The key difference between ASP.Net Identity’s assumptions and templates and using an external provider is who owns the claims. ASP.Net Identity translates external claims into its own identity system and issues its own new set of claims and tokens. My recommendation is that this extra layer is unnecessary and your application should use externally provided claims primarily.

There’s one area that I haven’t covered yet: what if you have your Web API and MVC content (even a SPA) in the same site? You’d like your login mechanism to work for both your web UI and your API. This is an area that has caused much confusion in current incarnations as Web API and MVC each do authentication a bit differently. For web browsers, you need some form of cookie auth while still having bearer tokens available for your API. This is exactly the situation I was in where I fell into the ASP.Net Identity trap. I’ll talk more about what happened and how I solved it next time.

To sum up, if you’re not sure whether to use ASP.Net Identity, this flow chat might help:

Special thanks to Barry Dorrans for reviewing this content prior to release.

Fluent Assertions 3.1 for Xamarin

July 29, 2014 Coding No comments ,

I’m happy to announce that Dennis Doomen and I have coordinated to sim-ship Xamarin support for Fluent Assertions 3.1 along with the main Fluent Assertions release. This release works well with xUnit for Xamarin or Xamarin’s existing nUnit/nUnitLite.

You can find the main release notes here.

To use Fluent Assertions with your Xamarin Unit Test project, just add a NuGet reference to FluentAssertions.Xamarin.

Happy testing!

Getting Started with xUnit for Xamarin

July 10, 2014 Coding 3 comments , , ,

xUnit.net 2.0 supports both Portable Class Library (PCL) and platform specific projects for iOS and Android.
Unit tests for Xamarin have two main components, which may reside in the same assembly. This post will show you how to get started.

Requirements

  • Xamarin Studio 5.0
  • Visual Studio 2013 Update 2 with the latest Xamarin for Visual Studio

Architecture

Xamarin support consists of two logical components, which may be in the same assembly or may be split:
1. Assemblies containing tests. This may be either a Xamarin project or a PCL. This assembly contains your test classes.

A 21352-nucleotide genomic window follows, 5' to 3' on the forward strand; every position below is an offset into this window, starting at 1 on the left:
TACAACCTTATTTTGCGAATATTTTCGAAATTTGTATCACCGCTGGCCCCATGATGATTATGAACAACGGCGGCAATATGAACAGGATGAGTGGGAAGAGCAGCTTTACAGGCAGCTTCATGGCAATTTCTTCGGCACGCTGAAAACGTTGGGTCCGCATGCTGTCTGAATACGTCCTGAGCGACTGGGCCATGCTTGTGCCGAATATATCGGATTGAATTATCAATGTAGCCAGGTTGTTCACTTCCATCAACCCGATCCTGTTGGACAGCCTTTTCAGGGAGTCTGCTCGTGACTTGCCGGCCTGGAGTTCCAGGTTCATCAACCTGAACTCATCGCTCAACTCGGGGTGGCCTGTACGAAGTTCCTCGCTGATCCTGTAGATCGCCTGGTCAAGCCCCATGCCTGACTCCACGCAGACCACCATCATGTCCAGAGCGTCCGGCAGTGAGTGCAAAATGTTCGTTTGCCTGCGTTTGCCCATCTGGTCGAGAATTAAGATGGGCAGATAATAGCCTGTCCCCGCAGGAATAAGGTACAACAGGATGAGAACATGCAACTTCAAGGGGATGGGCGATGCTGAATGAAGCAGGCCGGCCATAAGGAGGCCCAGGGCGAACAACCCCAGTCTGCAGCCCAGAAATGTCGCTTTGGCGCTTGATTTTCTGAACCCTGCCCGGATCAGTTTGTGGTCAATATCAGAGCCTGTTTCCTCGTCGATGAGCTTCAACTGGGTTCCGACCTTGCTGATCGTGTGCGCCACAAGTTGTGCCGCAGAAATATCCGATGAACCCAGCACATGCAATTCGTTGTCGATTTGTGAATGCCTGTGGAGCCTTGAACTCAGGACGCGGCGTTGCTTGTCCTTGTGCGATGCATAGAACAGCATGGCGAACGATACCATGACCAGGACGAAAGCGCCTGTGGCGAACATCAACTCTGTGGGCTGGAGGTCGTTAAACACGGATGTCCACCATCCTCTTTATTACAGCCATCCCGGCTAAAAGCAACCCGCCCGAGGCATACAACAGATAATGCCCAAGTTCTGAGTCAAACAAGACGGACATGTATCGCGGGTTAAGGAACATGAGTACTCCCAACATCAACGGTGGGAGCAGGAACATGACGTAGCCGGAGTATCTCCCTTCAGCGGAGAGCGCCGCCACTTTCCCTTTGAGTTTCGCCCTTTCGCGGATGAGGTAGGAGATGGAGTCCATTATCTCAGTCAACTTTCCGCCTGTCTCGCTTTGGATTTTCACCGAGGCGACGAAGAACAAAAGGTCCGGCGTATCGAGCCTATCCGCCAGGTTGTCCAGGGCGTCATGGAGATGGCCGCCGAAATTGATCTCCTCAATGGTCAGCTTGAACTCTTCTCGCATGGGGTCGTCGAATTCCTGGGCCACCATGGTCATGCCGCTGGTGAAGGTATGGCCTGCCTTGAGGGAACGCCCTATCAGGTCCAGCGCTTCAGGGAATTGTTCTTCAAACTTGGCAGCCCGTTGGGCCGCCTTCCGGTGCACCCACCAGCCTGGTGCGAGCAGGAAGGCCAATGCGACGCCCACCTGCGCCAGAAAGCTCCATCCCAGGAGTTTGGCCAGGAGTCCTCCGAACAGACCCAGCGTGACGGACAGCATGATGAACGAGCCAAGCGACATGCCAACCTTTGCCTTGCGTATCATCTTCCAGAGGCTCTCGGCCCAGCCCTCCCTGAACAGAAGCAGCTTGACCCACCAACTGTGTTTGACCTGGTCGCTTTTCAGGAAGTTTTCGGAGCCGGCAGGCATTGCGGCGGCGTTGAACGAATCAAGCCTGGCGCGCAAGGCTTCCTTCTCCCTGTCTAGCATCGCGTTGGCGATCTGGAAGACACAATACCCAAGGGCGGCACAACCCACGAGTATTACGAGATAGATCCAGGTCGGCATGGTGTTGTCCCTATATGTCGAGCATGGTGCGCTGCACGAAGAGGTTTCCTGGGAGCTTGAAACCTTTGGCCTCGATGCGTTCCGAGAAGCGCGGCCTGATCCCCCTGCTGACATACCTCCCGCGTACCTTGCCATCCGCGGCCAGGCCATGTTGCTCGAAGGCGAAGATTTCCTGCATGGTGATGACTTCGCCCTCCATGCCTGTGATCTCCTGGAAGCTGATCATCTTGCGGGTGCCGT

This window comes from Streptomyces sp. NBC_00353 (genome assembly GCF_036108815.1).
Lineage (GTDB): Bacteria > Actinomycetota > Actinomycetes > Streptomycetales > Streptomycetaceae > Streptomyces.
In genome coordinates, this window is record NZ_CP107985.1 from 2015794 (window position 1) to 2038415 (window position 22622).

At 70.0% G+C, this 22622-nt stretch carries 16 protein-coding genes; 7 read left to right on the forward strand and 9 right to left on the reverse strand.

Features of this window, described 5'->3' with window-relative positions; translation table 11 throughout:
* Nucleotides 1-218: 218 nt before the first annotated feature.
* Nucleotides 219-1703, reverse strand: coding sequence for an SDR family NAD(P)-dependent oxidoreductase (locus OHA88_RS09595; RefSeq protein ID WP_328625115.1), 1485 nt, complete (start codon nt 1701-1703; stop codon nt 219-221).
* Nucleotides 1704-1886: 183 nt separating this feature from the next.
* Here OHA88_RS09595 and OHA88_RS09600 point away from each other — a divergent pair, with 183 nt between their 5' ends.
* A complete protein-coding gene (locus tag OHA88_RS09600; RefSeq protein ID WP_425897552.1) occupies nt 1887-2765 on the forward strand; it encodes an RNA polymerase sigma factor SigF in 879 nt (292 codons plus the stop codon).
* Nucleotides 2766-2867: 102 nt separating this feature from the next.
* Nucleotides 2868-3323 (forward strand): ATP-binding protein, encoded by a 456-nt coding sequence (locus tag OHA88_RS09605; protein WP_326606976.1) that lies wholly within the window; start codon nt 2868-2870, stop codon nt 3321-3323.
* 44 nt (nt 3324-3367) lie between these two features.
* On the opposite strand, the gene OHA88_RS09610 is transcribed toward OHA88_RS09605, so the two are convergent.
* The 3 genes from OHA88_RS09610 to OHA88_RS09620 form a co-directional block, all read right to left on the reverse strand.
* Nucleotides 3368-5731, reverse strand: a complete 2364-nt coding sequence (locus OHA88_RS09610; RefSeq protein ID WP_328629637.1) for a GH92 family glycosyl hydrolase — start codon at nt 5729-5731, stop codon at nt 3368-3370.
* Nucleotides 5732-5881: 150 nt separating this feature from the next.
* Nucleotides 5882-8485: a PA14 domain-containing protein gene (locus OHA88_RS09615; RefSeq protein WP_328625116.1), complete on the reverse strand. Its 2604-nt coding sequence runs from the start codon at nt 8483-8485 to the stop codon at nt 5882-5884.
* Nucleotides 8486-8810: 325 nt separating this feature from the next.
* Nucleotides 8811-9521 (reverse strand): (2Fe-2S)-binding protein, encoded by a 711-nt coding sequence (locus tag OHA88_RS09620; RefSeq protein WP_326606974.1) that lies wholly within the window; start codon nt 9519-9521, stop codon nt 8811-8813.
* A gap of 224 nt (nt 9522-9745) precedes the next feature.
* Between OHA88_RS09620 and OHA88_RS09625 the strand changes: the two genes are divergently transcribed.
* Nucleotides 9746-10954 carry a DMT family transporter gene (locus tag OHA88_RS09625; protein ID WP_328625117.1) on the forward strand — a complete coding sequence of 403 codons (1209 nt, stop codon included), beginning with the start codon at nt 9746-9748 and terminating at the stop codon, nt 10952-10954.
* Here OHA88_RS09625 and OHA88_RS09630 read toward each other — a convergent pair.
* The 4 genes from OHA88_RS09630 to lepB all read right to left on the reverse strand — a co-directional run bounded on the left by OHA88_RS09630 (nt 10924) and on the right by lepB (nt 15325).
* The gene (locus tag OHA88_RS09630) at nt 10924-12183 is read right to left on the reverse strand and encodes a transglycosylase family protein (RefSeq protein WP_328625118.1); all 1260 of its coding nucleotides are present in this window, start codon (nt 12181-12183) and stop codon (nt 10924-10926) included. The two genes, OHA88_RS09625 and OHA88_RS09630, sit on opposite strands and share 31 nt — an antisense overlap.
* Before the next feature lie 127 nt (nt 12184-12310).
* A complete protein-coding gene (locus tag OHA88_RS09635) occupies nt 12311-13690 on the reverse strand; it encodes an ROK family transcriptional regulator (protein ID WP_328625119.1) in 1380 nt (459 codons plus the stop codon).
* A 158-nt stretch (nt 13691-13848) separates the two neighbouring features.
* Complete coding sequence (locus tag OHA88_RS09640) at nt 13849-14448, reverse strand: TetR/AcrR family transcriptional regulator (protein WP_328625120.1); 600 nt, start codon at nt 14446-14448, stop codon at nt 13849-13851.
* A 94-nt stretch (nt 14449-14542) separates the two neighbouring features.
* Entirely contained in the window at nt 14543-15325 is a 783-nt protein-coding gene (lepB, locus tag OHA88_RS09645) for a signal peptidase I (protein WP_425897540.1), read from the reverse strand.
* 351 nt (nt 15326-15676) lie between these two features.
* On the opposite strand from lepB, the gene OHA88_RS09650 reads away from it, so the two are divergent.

2. App for running tests on a device or simulator. This bootstraps the tests. It’s important that you set any permissions, such as internet access, geo locations, notifications, etc, if your app requires it.

The Goods

For simplicity here, we’ll put both pieces in the same project, but you can also put your tests in a separate library and reference it in your runner app. We’ll use Android as an example, but it’s exactly the same for iOS.

  1. Create a new blank Android project:

  2. Add the NuGet references for xUnit and xunit.runner.xamarin. Make sure the Prerelease option is enabled as xUnit 2.0 is still in beta.


  3. After installing the package, you’ll see a file MainActivity.cs.txt (on Android or AppDelegate.cs.txt for iOS). Copy/paste the contents of that file into your real MainActivity.cs file. Congratulations, your runner app is now ready, you just need to add some tests!

  4. Create a new test class and start creating your tests. For more info on xUnit, check out the Getting Started page.

  5. When you’re ready to run your tests, just debug/run your app as you would any other. You can use a device or simulator.

Current status on the Runners

The runners today are functional, but they’re not pretty. The iOS and Android runners do share quite a bit of code, but the UI is duplicated as it was created before Xamarin.Forms was announced. There’s a ton of room for improvement and I welcome any help in the form of a Pull Request. The code is all on GitHub here.